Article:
A five-member appeal panel has upheld and reaffirmed the N33.5 million sanctions imposed on FirstNation Airways and one of its pilots by the Nigerian Civil Aviation Authority, NCAA.
The General Manager, Public Relations, NCAA, Sam Adurogboye, confirmed the development in a statement issued on Sunday in Lagos.
Mr. Adurogboye said the panel had concluded its sitting and submitted its report to the regulatory authority.
He said FirstNation Airways had earlier filed an appeal following a Letter of Sanction written to the airline on January 23.
“It will be recalled that violations were detected during a ramp inspection on the airline’s aircraft, Airbus A319 with registration mark 5N-FNE, on Nov. 8, 2016, at the Nnamdi Azikiwe International Airport (NAIA), Abuja.
“After the exercise, it was discovered that the Pilot-in-Command (PIC) was not in possession of a current medical certificate.
“In addition, the airline similarly rostered the pilot to carry out operational flights when obviously his medical certificate had expired.
“Therefore, the airline and the pilot violated Parts 18.104.22.168 (a), 22.214.171.124 (1), 126.96.36.199 (a) (1) and 188.8.131.52(a) (24) of the Nigeria Civil Aviation Regulations (Nig.CARs) 2015.
“Consequently, in accordance with IS 1.3.3. (1) (14) of the Nig.CARs, 2015, the airline and pilot were fined N32 million and N1.5 million being moderate civil penalty for the violation,’’ Mr. Adurogboye said.
According to him, the airline, however, swiftly filed an appeal to the NCAA in disagreement with the reported violations and sanctions.
He said the regulatory authority in its responsiveness and quest to be just and fair to all, constituted an appeal committee to hear the airline’s appeal.
Mr. Adurogboye said the five-member appeal panel had three airline operators, a private legal luminary and NCAA officials as observers.
He added that FirstNation Airways was represented by four lawyers, the pilot and three management staff.
Mr. Adurogboye said: “After four days of sitting, submissions and deliberations, the panel upheld and reiterated the applicable sanctions meted out to the airline and its pilot.
“It arrived at the following conclusions in agreement with the NCAA findings prelude to the application of sanctions.
“The ATRL 1874 License of the Pilot in Command of FirstNation Airways had expired on the Nov. 2, 2016. The PIC was not in possession of the license during the ramp inspection on Nov. 8, 2016.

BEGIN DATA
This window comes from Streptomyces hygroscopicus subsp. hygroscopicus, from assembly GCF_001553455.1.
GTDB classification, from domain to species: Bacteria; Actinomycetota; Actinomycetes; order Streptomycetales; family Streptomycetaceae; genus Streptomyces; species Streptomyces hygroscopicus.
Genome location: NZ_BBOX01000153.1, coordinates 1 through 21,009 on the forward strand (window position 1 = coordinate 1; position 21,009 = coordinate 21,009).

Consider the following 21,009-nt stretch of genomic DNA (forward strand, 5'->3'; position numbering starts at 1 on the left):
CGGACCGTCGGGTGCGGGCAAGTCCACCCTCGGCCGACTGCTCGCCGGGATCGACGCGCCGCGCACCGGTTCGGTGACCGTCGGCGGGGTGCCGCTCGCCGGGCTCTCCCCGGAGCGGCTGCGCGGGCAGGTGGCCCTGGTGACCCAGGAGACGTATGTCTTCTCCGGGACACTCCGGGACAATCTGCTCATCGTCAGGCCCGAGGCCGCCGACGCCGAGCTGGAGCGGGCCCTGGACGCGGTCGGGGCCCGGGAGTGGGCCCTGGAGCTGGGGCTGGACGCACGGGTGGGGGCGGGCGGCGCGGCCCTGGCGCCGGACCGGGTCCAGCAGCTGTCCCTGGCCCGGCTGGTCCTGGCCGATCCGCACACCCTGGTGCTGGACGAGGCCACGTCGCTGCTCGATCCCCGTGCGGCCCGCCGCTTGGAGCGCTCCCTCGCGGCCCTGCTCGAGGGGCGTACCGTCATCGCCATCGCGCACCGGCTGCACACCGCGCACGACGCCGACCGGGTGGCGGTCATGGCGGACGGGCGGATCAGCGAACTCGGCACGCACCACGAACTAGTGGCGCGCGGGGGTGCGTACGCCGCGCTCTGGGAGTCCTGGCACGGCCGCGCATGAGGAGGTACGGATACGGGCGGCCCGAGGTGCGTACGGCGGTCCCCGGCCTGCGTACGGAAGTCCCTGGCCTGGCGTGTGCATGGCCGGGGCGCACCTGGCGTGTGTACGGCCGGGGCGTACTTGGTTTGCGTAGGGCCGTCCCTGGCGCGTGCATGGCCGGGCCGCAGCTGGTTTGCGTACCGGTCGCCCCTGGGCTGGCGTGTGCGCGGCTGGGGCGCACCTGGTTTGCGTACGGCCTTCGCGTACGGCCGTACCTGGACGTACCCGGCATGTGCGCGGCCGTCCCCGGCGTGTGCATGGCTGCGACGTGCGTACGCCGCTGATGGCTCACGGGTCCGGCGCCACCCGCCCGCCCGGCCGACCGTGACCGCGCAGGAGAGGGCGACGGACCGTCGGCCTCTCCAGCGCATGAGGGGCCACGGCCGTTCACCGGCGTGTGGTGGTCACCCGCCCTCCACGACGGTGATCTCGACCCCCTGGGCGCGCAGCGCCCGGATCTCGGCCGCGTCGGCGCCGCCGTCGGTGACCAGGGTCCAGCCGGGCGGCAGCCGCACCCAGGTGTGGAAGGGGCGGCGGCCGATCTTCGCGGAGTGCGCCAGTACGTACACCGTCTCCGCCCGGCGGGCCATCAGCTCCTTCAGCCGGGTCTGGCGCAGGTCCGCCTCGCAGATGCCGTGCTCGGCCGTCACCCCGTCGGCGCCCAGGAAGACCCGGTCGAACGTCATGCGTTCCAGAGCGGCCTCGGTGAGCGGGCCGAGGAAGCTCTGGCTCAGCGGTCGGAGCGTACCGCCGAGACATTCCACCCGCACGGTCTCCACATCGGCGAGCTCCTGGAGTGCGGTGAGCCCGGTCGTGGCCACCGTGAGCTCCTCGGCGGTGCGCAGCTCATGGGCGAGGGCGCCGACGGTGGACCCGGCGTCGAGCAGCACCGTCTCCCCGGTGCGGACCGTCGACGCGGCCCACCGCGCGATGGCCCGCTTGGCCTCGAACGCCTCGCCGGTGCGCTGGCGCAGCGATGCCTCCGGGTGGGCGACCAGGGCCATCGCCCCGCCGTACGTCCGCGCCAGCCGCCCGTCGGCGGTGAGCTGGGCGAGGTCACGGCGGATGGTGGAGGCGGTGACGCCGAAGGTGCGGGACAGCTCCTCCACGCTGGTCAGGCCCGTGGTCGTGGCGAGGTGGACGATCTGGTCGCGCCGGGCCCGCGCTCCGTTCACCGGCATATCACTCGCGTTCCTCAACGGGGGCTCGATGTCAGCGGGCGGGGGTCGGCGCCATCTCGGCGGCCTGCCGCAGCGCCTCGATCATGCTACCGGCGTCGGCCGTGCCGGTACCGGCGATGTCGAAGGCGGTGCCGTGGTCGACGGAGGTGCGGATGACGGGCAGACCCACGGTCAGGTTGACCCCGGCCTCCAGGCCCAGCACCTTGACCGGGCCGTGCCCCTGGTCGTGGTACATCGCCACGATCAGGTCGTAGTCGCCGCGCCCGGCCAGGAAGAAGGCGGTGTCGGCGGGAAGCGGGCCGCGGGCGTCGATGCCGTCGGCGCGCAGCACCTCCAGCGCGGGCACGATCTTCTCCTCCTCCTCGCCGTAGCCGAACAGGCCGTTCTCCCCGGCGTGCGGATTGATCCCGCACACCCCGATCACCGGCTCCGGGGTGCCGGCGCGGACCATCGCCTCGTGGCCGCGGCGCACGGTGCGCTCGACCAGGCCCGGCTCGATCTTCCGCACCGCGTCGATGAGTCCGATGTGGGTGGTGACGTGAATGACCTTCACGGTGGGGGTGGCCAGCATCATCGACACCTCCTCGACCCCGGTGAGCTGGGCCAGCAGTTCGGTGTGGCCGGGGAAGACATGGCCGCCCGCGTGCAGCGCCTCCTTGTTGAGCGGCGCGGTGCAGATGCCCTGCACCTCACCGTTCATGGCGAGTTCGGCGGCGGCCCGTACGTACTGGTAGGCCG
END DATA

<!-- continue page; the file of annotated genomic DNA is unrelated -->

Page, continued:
“The PIC did not have a valid license and was not properly certified from Nov. 2 to Nov.8, 2016.The PIC operated 15 flights and the airline rostered the PIC 16 times.
“The PIC operated with expired license from Nov. 2 to Nov. 8, 2016 and there were indications that the airline knew the PIC did not have a valid license.”
He said this was a very serious safety issue, therefore, the moderate sanctions applied by the NCAA were reasonable under the circumstances.
Mr. Adurogboye said the PIC’s argument that he had a valid license when he operated the flights was incorrect, as he had no valid Medical Certificate.
He said the PIC had 14 days according to NCARs to apply before the expiration of the license but however did not apply until November 3, 2016, after expiration.
Mr. Adurogboye said: “the invoice was issued by NCAA on Nov. 3, 2016.
“The pilot did not do the Cardiac Risk Assessment (CRA) test mandatory for his 62 years age even after he was informed by NCAA the Authorised Aviation Medical Examiner (AAME).
“He did the medical assessment eventually. The CRA report was dated Nov. 7, 2016 and was sent to the NCAA on Nov. 8, 2016.
“Therefore, the accusation of delay and inefficiency by the authority is wrong and unfounded. The PIC and the airline did not follow laid down procedure.
“NCAA received the medical report same day, reviewed it and issued the Medical Certificate same day on Nov. 8, 2016.’’
He said the panel consequently dismissed all grounds of the appeal and upheld the NCAAs Letters of Sanctions.
Mr. Adurogboye said the NCAA would continue to provide level playing field to all airline operators.
“However, failure to adhere to safety regulations shall attract applicable sanctions,’’ he said. (NAN)